Insects are certain to show up in and around your garden. Believe it or not, that’s a good thing. Many of the insects you see are pollinators, which your crops need to produce food, while others such as ants and wasps, do nothing that affects your plants. Before you react to bugs around your plants, take time to observe them to determine what, if any damage, they are causing. If they aren’t noticeably harming your plants, you can ignore them.

Even if you do see pests feeding on your crops, you don’t need to break out a harsh pesticide. Birds feed on many of the pests. Invite your feathered allies to hang around your bed and eat pests by placing a bird bath or other water source nearby.

Aphids are tiny wingless bugs that suck the sap out of garden plants. When you see them clustered on your plants, get rid of them by washing them off with a strong stream of water. They can’t climb back up. In damp places, slugs may show up and feed on leafy greens. You can just pick them off and toss them into a bucket of soapy water.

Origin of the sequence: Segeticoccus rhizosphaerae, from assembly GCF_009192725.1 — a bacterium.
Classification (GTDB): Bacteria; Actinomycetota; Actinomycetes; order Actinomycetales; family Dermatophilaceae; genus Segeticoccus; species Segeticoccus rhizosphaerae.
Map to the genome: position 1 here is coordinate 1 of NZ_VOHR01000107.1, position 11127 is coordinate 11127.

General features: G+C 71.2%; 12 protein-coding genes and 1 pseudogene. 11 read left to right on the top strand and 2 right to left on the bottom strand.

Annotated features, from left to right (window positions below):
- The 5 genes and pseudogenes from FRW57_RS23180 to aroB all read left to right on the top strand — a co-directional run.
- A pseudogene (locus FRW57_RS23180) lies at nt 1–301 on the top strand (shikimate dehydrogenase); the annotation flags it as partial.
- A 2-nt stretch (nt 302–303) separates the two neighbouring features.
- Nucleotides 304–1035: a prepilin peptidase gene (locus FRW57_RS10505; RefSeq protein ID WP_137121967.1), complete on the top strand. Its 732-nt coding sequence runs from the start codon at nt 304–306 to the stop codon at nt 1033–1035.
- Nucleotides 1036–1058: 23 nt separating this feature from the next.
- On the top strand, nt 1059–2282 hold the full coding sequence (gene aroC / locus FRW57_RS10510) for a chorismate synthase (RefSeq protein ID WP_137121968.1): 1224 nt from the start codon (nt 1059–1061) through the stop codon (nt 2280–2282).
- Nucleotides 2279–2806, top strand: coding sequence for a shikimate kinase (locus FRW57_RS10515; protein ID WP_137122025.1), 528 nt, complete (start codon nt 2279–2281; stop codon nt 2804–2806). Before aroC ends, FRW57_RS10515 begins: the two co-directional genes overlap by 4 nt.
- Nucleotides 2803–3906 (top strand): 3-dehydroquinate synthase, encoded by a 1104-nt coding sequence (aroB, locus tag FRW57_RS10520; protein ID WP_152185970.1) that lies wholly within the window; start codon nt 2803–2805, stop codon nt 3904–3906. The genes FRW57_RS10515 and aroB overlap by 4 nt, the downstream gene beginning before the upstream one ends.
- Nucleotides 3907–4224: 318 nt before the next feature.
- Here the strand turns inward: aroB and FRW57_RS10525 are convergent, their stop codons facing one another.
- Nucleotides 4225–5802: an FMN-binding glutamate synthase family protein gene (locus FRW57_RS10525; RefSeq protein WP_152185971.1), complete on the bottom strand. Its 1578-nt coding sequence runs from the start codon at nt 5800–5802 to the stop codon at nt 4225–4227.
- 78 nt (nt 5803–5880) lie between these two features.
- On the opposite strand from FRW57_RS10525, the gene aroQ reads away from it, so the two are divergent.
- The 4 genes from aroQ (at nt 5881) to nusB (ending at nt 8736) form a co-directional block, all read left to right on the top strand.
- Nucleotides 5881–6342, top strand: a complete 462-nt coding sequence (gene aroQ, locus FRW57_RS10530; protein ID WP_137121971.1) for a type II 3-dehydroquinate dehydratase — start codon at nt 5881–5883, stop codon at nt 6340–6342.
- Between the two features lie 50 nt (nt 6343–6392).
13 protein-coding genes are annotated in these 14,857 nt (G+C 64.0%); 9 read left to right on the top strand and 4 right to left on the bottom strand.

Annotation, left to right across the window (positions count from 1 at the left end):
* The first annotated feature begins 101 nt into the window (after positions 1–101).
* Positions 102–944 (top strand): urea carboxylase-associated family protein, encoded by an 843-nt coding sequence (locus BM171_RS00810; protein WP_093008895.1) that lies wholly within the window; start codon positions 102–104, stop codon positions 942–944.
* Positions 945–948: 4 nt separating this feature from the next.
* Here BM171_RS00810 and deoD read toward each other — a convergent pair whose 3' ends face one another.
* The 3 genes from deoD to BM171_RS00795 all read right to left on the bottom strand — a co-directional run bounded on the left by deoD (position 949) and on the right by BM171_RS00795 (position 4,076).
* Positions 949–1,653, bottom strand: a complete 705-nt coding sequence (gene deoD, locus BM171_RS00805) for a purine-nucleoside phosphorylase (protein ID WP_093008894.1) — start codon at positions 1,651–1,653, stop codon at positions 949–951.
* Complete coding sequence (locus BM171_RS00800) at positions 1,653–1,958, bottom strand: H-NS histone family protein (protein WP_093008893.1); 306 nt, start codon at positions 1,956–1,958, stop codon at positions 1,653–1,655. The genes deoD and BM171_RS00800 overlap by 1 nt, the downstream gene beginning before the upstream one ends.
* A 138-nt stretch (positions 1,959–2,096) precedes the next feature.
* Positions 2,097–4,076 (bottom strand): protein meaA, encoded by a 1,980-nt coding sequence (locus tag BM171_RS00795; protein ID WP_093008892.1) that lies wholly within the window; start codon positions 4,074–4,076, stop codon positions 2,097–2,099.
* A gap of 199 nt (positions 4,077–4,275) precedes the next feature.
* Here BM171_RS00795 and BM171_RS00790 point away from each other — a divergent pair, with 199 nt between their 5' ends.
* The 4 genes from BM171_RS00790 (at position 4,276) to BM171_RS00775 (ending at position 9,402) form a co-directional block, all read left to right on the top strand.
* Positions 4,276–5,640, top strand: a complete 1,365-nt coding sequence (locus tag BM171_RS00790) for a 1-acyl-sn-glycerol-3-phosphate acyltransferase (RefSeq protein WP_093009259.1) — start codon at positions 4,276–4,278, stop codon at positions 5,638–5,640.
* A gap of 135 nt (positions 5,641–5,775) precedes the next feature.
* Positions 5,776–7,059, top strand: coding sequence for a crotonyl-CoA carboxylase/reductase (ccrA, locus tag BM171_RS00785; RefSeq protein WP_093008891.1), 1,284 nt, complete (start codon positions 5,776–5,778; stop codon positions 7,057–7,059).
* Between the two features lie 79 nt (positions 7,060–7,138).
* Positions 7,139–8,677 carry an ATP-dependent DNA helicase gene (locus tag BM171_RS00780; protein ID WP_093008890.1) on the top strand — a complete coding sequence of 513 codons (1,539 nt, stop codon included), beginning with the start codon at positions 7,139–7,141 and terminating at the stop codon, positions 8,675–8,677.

In many areas, rabbits, groundhogs and deer do more damage to vegetable gardens than insect pests. If you notice that your crops are being eaten and don’t see bugs all over them, chances are wildlife is responsible. A fence made with simple metal posts and chicken wire will usually keep them out.

From Harvest to Kitchen: Maximizing the Use of Your Spring Produce

A mother and her daughter spring gardening, picking fresh strawberries from their garden

Harvesting and Storing Fresh Produce

Growing your own food lets you eat it at the peak of flavor and nutrition, so try to harvest just before you’re ready to prepare your meal. If you must keep some of your harvest in the refrigerator, don’t wash it and be sure it’s fully dry before storing it to prevent mold from growing.

Leafy greens and herbs such as dill and parsley also benefit from regular harvesting. Simply snip off the amount of leaves you want, taking no more than a third of the plant at a time. Give the plants a little fertilizer after harvesting and in a few days new growth will appear.

Cooking and Enjoying Your Homegrown Spring Produce

The most rewarding part of the effort you put into spring gardening is serving your lovingly tended crops in meals for yourself and your family. Your veggies will be so fresh and bursting with flavor that you’ll love eating them raw, moments after you’ve plucked them. Your homegrown veggies can also be essential ingredients in healthy Flex meals like these.

Simple and Healthy Recipes Using Spring Vegetables